We always had pets when I was a child. I remember mostly having cats and how I always asked if we could please, please, PLEASE have a dog. We had had a dog that bit the newspaper boy, and my parents were forced to find another home for him because of the fuss the boy's mother raised. They were, understandably, reluctant to get another dog because of that experience. I, however, longed for the companionship of a dog. If reincarnation is real, I swear I must have been a dog in a previous life because I share so many of dogs' personality traits - wanting to please people, affectionate, loyal - you get the picture. Eventually we did get another dog when I was around 11 years old. My "aunt" had to move into an apartment, and my mother took in her Collie-German Shepherd mix named Sheba. Sheba and I were inseparable and I loved her dearly. I always knew it was temporary, but that turned out to be a couple of years. One day my aunt came to collect her dog because they had moved into a house with a large yard and could now care for her. I was heartbroken but put on a brave face and the "stiff upper lip" my New England raised mother had instilled in me.

Because Sheba was 3/4ths German Shepherd, my uncle decided that they should breed her to a full-blooded German Shepherd. Lo and behold, Sheba produced a litter of 12 puppies, and I was promised my choice of these squirming balls of fur. I remember looking in amazement at all those puppies - talk about an overload of cute! I made my choice, a smallish female with an uncanny resemblance to Sheba, and then went home to wait for her to "come of age" to come live with us.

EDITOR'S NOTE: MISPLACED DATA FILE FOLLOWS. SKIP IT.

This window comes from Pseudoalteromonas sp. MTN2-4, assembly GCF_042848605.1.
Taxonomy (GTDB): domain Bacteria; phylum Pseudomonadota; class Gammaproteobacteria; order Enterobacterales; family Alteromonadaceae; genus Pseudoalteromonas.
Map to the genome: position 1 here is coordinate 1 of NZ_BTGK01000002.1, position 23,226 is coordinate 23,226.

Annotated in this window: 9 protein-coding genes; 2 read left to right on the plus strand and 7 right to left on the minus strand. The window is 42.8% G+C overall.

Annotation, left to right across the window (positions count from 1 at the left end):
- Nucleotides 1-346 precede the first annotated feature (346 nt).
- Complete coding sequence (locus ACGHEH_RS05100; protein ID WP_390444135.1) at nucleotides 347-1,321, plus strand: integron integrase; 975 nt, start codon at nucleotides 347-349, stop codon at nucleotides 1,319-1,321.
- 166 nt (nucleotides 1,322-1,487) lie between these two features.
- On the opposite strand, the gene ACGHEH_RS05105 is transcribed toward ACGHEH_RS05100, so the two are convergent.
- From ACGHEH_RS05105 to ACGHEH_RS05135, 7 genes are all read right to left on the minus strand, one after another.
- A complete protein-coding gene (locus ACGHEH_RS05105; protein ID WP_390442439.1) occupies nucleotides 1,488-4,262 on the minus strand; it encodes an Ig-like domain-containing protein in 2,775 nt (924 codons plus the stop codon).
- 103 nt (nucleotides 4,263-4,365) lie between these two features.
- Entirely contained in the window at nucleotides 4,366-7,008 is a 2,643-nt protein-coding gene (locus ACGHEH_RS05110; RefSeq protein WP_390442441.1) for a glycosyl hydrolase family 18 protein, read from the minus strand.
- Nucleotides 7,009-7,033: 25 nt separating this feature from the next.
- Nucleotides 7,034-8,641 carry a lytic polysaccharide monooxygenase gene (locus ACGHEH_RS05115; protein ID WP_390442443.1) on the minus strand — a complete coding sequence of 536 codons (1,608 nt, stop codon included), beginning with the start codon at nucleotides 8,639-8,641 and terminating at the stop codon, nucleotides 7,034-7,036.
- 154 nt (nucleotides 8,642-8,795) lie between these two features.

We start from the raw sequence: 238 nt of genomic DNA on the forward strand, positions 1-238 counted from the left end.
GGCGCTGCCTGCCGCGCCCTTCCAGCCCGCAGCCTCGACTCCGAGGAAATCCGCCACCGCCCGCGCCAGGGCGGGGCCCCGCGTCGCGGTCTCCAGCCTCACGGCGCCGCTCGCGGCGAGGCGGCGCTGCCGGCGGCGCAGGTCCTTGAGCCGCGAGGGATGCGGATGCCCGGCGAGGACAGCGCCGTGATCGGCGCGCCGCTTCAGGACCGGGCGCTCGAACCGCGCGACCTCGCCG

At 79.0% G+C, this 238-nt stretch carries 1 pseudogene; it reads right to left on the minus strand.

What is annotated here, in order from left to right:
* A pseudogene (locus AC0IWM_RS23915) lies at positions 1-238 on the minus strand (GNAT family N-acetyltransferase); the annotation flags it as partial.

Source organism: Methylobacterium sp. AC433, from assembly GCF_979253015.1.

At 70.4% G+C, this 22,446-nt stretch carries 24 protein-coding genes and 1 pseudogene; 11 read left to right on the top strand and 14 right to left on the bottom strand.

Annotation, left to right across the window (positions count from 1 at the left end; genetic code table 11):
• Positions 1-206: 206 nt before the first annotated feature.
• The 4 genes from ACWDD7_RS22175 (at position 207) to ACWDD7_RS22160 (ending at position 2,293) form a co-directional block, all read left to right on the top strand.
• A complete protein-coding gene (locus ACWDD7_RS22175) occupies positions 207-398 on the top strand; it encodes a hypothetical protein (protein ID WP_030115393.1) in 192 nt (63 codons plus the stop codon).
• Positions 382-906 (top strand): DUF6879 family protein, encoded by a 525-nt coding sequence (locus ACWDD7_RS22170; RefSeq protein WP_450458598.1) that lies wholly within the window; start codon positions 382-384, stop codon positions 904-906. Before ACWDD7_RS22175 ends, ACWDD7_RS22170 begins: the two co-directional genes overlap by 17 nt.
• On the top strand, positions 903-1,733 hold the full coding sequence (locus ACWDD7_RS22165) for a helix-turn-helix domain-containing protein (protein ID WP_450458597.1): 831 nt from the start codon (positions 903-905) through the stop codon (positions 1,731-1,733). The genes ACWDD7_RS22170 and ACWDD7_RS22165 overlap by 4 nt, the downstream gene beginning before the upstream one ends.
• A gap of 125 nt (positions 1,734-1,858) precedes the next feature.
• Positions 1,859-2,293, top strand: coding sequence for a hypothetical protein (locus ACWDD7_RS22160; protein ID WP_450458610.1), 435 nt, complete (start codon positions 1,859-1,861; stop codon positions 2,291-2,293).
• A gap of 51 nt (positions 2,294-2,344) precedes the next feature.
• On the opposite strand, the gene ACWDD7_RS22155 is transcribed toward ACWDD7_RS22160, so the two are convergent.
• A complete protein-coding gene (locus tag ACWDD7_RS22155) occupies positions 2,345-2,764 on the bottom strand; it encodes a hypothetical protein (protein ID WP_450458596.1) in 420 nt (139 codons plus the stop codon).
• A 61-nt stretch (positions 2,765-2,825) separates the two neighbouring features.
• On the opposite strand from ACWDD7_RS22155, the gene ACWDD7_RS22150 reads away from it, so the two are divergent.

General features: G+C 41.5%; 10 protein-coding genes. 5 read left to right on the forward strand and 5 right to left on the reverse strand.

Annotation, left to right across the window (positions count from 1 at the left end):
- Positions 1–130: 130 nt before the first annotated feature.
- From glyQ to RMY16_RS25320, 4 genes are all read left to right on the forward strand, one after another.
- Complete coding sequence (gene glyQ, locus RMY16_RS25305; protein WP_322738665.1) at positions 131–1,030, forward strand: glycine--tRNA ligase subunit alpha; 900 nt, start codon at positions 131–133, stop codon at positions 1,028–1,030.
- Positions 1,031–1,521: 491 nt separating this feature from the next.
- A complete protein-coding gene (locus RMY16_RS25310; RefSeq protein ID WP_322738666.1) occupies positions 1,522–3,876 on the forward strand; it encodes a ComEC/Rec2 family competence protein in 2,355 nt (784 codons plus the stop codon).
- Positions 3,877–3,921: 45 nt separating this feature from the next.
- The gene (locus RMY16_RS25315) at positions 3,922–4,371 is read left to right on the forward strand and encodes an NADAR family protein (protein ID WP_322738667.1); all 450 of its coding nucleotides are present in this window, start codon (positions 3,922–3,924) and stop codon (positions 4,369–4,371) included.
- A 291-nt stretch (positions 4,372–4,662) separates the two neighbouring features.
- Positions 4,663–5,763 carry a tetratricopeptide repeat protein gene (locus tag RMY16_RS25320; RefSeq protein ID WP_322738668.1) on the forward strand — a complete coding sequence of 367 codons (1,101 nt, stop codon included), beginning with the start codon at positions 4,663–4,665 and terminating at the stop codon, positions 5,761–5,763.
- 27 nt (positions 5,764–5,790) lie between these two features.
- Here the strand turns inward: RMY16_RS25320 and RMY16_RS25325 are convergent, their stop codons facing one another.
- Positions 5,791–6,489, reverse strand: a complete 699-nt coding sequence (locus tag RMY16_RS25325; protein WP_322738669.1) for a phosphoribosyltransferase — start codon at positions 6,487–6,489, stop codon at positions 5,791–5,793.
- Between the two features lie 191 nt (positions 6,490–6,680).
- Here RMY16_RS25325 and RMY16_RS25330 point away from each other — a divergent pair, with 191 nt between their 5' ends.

Next comes another family story which I remember quite clearly. I was in Junior High School by then (Middle School to you younger folks) and fancied myself more grown than I actually was. The owner of the German Shepherd who fathered Sheba's puppies was entitle to his "pick of the litter" as part of the stud fee for his dog's "services." Much as I had done, he observed and interacted with the puppies for a while, and then he began to make his choice. To my aunt and uncle's dismay, he seemed to favor the same puppy I had chosen. My uncle then did something for which, to this day, I still love him dearly. He spoke up and said, "Isn't that the same puppy that little Robin wanted?" The man then decided he preferred a different puppy. I was so ecstatic that my puppy was "saved" that I even forgave my uncle for calling me "little" even though I was such a mature 13-year-old! He said just the right thing to pluck the man's parental and human strings to not want to disappoint a little girl by taking "her" puppy!

I started writing this post intending to talk about animals who have owned me in my adult life. These animals, mostly dogs, have played a prominent part in  my life. They have been companions, sources of both joy and anguish, amusing, my teachers, and my surrogate children. I found myself, instead, backtracking to tell you a little something about myself that I hope will help you understand the stories to come and the profound impact they have had on my life. So please, come back soon to read the stories I have to tell about the animals who have owned me!

October 15, 2011

This Sojourner's Truth